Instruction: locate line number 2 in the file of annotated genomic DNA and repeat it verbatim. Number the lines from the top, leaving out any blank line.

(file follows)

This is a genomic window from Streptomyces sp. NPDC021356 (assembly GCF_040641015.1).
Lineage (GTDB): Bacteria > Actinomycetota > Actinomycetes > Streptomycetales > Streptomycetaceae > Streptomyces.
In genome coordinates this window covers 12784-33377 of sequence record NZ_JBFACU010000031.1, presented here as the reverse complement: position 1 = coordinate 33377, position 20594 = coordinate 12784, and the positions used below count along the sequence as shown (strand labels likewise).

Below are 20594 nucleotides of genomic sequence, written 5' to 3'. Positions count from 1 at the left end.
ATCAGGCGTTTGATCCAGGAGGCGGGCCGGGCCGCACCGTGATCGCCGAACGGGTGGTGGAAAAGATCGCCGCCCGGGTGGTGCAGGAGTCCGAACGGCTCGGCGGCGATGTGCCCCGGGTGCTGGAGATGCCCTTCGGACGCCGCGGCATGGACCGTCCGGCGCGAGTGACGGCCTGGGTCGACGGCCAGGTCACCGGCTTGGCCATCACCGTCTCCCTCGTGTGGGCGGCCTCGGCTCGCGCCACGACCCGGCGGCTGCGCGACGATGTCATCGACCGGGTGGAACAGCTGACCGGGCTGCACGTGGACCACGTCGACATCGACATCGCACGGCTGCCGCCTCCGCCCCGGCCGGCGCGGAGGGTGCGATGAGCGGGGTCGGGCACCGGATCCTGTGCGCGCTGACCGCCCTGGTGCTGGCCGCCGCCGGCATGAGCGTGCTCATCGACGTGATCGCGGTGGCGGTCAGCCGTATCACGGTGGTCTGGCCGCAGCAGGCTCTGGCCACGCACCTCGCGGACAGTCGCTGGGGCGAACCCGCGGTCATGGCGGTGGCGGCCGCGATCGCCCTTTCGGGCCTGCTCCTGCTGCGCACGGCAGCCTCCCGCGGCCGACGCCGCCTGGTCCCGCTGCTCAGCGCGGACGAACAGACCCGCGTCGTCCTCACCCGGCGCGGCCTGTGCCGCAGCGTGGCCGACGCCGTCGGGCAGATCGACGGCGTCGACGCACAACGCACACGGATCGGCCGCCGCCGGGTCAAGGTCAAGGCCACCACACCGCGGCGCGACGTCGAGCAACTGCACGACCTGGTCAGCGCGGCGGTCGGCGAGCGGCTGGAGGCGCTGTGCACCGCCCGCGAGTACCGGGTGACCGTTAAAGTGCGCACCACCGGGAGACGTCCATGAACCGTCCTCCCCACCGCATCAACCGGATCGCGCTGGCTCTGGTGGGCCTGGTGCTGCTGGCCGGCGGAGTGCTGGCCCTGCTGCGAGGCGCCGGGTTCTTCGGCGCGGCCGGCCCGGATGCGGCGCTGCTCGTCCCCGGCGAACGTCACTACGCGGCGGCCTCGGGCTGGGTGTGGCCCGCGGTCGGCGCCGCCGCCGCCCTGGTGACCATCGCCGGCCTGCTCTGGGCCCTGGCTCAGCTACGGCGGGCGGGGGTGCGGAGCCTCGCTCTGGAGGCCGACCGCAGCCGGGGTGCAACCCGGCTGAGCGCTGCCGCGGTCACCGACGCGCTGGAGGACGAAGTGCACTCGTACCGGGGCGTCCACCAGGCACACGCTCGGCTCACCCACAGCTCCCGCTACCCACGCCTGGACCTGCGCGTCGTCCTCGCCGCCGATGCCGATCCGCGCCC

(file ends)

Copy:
Lineage (GTDB): Bacteria > Actinomycetota > Actinomycetes > Streptomycetales > Streptomycetaceae > Streptomyces.